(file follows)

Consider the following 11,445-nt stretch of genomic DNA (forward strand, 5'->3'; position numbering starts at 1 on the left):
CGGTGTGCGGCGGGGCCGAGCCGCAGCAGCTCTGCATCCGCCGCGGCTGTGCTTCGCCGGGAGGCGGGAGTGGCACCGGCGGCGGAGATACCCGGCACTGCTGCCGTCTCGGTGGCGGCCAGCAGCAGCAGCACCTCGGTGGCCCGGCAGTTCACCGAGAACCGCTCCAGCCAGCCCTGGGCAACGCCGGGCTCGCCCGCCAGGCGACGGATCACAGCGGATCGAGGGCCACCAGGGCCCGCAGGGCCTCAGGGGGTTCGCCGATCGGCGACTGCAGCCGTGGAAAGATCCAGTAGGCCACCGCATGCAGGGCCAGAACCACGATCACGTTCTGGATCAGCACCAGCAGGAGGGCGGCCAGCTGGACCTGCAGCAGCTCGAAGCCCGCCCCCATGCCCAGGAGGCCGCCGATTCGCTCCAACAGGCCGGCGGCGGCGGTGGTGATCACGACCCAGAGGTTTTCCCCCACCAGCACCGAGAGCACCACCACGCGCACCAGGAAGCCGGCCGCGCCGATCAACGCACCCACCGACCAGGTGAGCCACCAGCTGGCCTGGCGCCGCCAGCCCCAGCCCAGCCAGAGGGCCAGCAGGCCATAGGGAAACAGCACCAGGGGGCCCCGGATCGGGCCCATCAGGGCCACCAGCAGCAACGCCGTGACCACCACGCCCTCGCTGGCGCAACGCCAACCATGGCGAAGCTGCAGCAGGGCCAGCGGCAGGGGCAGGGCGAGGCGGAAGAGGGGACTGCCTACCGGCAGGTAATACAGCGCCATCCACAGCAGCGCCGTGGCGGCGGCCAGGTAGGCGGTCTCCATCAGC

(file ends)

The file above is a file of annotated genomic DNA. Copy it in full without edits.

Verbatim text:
Consider the following 11,445-nt stretch of genomic DNA (forward strand, 5'->3'; position numbering starts at 1 on the left):
CGGTGTGCGGCGGGGCCGAGCCGCAGCAGCTCTGCATCCGCCGCGGCTGTGCTTCGCCGGGAGGCGGGAGTGGCACCGGCGGCGGAGATACCCGGCACTGCTGCCGTCTCGGTGGCGGCCAGCAGCAGCAGCACCTCGGTGGCCCGGCAGTTCACCGAGAACCGCTCCAGCCAGCCCTGGGCAACGCCGGGCTCGCCCGCCAGGCGACGGATCACAGCGGATCGAGGGCCACCAGGGCCCGCAGGGCCTCAGGGGGTTCGCCGATCGGCGACTGCAGCCGTGGAAAGATCCAGTAGGCCACCGCATGCAGGGCCAGAACCACGATCACGTTCTGGATCAGCACCAGCAGGAGGGCGGCCAGCTGGACCTGCAGCAGCTCGAAGCCCGCCCCCATGCCCAGGAGGCCGCCGATTCGCTCCAACAGGCCGGCGGCGGCGGTGGTGATCACGACCCAGAGGTTTTCCCCCACCAGCACCGAGAGCACCACCACGCGCACCAGGAAGCCGGCCGCGCCGATCAACGCACCCACCGACCAGGTGAGCCACCAGCTGGCCTGGCGCCGCCAGCCCCAGCCCAGCCAGAGGGCCAGCAGGCCATAGGGAAACAGCACCAGGGGGCCCCGGATCGGGCCCATCAGGGCCACCAGCAGCAACGCCGTGACCACCACGCCCTCGCTGGCGCAACGCCAACCATGGCGAAGCTGCAGCAGGGCCAGCGGCAGGGGCAGGGCGAGGCGGAAGAGGGGACTGCCTACCGGCAGGTAATACAGCGCCATCCACAGCAGCGCCGTGGCGGCGGCCAGGTAGGCGGTCTCCATCAGC